Race is a classification system used to categorize humans into large and distinct populations or groups by anatomical, cultural, ethnic, genetic, geographical, historical, linguistic, religious, or social affiliation. First used to denote national affiliations, the term began to be used to relate to physical traits in the 17th century and promoted hierarchies favorable to differing ethnic groups
It is argued that race has no biological or genetic basis: gross morphological features which traditionally have been defined as races (e.g. skin color) are determined by non-significant and superficial genes with no demonstrated link to any characteristics, such as intelligence, talent, athletic ability, etc. Race has been socially constructed despite the lack of any scientific evidence for dividing humanity into racial groups with any generalized genetic meaning. It has become a reality of the world.
Social Construct and Perception of People
When people define and talk about a particular conception of race, they create a social reality through which social categorization is achieved. In this sense, races are said to be social constructs. While race is understood to be a social construct by many, most scholars agree that race now has real material effects in the lives of people through institutionalized practices of preference and discrimination from a long time.
Scholars continue to debate the degrees to which racial categories are biologically warranted and socially constructed, as well as the extent to which the realities of race must be acknowledged in order for society to comprehend and address racism adequately. Accordingly, the racial paradigms employed in different disciplines vary in their emphasis on biological reduction as contrasted with societal construction.
In the social sciences theoretical frameworks such as Racial formation theory and Critical race theory investigate implications of race as social construction by exploring how the images, ideas and assumptions of race are expressed in everyday life. A large body of scholarship has traced the relationships between the historical, social production of race in legal and criminal language and their effects on the policing and disproportionate incarceration of certain groups.
A tribe is defined, as a social group existing before the development of, or outside of, states. Many anthropologists used the term tribal society to refer to societies organized largely on the basis of kinship, especially corporate descent groups.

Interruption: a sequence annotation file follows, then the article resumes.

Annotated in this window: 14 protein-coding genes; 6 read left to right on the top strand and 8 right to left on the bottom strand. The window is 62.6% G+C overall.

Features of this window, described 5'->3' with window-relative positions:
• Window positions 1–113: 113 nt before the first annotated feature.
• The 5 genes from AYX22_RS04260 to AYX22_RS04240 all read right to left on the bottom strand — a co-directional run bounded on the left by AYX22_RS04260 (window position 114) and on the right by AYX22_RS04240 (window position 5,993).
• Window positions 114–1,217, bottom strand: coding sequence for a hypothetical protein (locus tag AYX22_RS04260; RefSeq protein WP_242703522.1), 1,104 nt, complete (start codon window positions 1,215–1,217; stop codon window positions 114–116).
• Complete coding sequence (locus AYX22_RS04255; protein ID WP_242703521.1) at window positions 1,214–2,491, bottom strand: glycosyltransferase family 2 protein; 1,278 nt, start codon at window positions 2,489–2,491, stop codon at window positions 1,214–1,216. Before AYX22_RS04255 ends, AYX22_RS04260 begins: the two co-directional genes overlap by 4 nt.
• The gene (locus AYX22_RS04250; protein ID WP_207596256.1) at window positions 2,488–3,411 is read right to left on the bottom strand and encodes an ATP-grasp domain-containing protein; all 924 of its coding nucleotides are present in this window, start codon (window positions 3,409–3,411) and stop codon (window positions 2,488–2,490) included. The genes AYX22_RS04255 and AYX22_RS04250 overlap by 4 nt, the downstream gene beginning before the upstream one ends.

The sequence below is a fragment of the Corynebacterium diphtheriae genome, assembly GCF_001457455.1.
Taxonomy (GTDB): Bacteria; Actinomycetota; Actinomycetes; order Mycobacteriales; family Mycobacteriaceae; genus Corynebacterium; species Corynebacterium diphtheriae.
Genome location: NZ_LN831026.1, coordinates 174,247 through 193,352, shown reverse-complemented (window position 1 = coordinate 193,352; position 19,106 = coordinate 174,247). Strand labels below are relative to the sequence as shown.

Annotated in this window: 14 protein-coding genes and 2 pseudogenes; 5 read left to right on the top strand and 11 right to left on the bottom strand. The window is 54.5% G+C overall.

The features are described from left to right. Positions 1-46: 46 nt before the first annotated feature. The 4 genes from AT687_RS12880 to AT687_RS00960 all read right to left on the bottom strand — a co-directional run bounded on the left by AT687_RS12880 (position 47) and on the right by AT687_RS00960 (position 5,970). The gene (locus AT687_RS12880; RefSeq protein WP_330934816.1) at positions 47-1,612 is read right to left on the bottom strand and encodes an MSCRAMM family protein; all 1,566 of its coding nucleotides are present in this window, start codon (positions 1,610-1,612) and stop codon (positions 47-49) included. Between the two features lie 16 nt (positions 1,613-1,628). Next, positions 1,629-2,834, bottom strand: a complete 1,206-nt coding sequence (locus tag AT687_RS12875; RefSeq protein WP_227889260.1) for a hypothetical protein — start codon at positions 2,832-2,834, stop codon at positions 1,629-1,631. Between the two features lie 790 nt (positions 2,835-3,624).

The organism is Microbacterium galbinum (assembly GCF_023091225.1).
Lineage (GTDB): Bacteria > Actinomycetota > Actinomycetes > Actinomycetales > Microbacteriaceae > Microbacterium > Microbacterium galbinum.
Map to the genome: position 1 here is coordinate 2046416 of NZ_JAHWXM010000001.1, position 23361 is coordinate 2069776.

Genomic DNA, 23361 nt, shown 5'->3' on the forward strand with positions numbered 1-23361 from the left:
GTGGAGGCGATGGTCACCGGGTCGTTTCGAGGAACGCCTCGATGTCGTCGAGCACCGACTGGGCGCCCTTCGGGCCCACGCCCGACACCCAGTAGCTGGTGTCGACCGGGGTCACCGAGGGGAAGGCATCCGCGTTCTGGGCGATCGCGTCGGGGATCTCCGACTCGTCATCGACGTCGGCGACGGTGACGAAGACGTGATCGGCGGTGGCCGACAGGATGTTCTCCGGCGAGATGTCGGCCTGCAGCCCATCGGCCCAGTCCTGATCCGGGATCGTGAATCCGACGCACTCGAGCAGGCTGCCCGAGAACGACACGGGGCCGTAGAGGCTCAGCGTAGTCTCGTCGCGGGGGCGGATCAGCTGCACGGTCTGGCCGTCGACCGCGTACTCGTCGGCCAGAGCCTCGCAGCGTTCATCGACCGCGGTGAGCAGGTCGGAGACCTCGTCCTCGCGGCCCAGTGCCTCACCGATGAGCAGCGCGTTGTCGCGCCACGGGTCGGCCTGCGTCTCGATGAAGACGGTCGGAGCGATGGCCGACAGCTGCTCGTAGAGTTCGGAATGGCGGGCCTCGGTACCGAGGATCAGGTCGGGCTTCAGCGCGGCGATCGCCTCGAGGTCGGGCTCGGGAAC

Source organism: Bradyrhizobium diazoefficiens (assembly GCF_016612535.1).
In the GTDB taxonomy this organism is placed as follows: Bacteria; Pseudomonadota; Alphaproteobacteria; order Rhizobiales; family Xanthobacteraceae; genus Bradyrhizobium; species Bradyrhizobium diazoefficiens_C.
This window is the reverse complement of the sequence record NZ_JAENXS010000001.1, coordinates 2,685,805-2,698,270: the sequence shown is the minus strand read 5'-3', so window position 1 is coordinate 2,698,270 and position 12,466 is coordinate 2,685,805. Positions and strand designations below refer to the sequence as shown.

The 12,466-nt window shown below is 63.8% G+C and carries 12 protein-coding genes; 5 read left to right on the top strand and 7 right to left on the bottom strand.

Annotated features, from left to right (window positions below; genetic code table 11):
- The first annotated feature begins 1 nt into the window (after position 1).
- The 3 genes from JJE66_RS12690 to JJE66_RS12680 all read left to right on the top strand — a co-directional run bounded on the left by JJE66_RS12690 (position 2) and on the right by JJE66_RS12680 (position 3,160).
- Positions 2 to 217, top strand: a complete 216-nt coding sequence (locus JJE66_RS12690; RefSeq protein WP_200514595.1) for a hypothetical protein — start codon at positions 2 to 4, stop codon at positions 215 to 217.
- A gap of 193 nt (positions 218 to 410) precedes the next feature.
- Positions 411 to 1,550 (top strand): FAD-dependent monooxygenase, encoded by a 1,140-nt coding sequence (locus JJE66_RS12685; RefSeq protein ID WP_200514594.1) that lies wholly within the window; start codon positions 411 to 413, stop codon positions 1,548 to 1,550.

Some political economic theorists such as Elman Service hold that tribes represent a stage in social evolution intermediate between bands and states. Other theorists, such as Morton Fried, argue that tribes developed after states, and must be understood in terms of their relationship to them.
‘Tribe’ is a contested negative term due to its roots in colonialism. The word has no shared referant, whether in political form, kinship relations, or shared culture. It conveys a negative connotation of a timeless unchanging past. To avoid these implications, some have chosen to use the terms ‘ethnic group’, or nation instead.
The English word tribe occurs in 12th-century Middle English literature as referring to one of the Twelve Tribes of Israel. The word is from Old French tribu, in turn from Latin tribus, referring to the original tripartite ethnic division of the Ancient Roman state: Ramnes (Ramnenses), Tities (Titienses), and Luceres, corresponding, according to Marcus Terentius Varro, to the Latins, Sabines, and Etruscans respectively. The Ramnes were named after Romulus, leader of the Latins, Tities after Titus Tatius, leader of the Sabines, and Luceres after Lucumo, leader of an Etruscan army that had assisted the Latins. According to Livy, the three tribes were in fact squadrons of knights, rather than ethnic divisions. The term’s ultimate etymology is uncertain, perhaps from the Proto-Indo-European roots tri- (“three”) and bhew (“to be”). Gregory Nagy, Greek Mythology and Poetics, he says, citing the linguist Émile Benveniste in his Origines de la formation des noms en indo-européen, that the Umbrian “trifu” (tribus) is apparently derived from a combination of *tri- and *bhu- where the second element is cognate with the ‘phu-‘ of Greek ‘phule’, and that this was subdividing the Greek polis into three phulai.
In 242–240 BC, the Tribal Assembly (comitia tributa) in the Roman Republic was organized in 35 Tribes (four “Urban Tribes” and 31 “Rural Tribes”). The Latin word as used in the Bible translates as Greek phyle “race, tribe, clan” and ultimately the Hebrew or “sceptre”. In the historical sense, “tribe,” “race” and “clan” can be used interchangeably.
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